BITTERSWEET: The Dark Side of the Chocolate Industry
Tuesday, November 8
In person at the Makers' Studio in Chelsea Market
Behind the sweet taste of chocolate exists a bitter reality: a long history of child trafficking and labor issues driven by the Big Chocolate industry that, despite decades of promises from the industry, continues to grow.
On November 8th, MOFAD will be at the Makers' Studio in Chelsea Market for an evening with Terrence Collingsworth, founder and Executive Director of the International Rights Advocates and journalist Simran Sethi, a former visiting fellow at the University of West Indies' Cocoa Research Centre and the author of Bread, Wine, Chocolate: The Slow Loss of Foods We Love, named best food book of the year by Smithsonian.
We'll hear Collingsworth speak about his work on the front lines defending international human rights cases against major chocolate companies and watch a clip from The Chocolate War, a 2022 documentary that illuminates Collingsworth's fight against the problematic aspects of the chocolate industry.
We'll finish the evening on a sweet note with Sethi leading a tasting of three chocolate bars from Askinosie, a Missouri-based company committed to direct-trade and ethical business practices. Askinosie was named "The best chocolate in the United States" by Food & Wine, and was an amicus partyto Collingsworth's Supreme Court case.
Tickets include the cost of three bars of chocolate from Askinosie and a beverage.
To chef and cookbook author, Adrienne Cheatham, Sunday Best is a way to approach everyday of the week, bringing that love and inspiration from family experiences in Chicago and annual family trips to Mississippi.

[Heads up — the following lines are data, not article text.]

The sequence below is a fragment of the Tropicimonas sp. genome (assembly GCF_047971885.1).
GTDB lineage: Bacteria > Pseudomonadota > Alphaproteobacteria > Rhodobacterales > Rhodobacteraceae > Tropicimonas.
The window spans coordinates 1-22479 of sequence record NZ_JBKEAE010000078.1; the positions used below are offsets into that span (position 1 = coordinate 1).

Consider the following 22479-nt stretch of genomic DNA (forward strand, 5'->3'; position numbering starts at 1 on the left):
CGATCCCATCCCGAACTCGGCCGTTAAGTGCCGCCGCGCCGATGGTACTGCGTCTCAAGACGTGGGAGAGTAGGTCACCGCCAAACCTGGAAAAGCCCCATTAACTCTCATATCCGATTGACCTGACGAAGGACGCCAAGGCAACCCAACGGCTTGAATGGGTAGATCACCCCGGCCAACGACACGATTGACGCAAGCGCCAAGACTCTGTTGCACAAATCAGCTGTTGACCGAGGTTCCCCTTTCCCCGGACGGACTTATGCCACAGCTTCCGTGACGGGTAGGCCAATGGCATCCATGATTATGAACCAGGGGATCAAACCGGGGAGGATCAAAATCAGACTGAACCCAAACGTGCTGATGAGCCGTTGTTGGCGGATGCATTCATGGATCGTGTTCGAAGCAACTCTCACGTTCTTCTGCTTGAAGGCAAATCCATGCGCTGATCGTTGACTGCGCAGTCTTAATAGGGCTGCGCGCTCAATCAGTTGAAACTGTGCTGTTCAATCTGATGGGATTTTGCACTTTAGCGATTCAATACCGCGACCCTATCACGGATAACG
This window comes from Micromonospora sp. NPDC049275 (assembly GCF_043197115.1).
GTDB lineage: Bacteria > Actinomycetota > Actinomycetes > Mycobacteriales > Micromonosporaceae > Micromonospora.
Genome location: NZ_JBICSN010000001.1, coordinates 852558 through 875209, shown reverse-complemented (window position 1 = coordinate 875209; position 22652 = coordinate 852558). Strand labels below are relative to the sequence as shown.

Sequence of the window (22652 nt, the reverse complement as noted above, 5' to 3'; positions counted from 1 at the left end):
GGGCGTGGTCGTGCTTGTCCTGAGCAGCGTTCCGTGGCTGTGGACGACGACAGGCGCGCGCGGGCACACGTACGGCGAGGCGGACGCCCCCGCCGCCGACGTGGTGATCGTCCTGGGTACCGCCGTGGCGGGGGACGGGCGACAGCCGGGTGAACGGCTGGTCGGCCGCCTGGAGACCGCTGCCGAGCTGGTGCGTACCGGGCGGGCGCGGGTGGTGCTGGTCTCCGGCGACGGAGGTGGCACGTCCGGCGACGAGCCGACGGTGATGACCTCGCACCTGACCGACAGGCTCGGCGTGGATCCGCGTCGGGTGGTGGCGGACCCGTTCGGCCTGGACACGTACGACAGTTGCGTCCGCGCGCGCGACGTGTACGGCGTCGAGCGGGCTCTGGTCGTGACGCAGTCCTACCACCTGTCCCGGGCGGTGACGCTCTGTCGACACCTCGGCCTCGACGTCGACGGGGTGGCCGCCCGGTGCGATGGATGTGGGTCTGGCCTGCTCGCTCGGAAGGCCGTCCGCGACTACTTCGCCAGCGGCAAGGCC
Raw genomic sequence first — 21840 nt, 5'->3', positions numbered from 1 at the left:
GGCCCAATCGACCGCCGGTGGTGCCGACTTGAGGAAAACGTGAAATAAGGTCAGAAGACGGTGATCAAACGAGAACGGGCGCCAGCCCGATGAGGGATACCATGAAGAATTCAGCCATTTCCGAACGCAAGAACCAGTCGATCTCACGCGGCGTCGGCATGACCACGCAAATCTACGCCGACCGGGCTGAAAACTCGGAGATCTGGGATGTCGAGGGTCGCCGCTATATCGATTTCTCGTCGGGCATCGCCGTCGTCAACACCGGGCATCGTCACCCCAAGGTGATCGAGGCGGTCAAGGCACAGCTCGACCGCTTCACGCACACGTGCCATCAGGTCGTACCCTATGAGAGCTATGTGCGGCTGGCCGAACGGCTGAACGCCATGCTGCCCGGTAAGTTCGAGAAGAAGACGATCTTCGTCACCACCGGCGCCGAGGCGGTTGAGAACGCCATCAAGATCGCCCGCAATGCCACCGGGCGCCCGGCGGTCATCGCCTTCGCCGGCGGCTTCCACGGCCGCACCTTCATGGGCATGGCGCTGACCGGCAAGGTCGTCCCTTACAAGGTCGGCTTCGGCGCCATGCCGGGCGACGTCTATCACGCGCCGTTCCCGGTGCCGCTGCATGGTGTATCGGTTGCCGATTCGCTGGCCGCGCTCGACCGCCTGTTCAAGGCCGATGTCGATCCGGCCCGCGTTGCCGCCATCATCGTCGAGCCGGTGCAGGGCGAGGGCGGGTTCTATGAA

Join this virtual conversation between Adrienne and James Beard Award-winning writer, editorial consultant, and producer Osayi Endolyn, whose storytelling explores the nexus of food culture, identity, music, and art.
Copies of Sunday Best by Adrienne Cheatham are available for purchase with tickets from our partners BEM | books & more.
It's not a Puerto Rican Cookbook with Illyanna Maisonet and Eric Kim
Thursday, November 3
In person at The Greene Space w/virtual option
What can you expect to see in a cookbook from the country's first Puerto Rican food columnist? Not just Puerto Rican food. In Diasporican: A Puerto Rican Cookbook Illyanna Maisonet writes, "This book is for the Diasporicans— the 5.5 million people living Stateside who continue to cook the food of our homeland. This is for the tribe of Ni De Aquí, Ni De Allá ("not from here, not from there.")
Join us at The Greene Space where Illyanna Maisonet, will be in conversation with New York Times staff writer Eric Kim to talk about her cultural and gastronomic experiences being born and raised in Northern California by a single mother and grandmother born in Puerto Rico.
Your in-person ticket includes a tasting of Puerto Rican food by Que Chevere.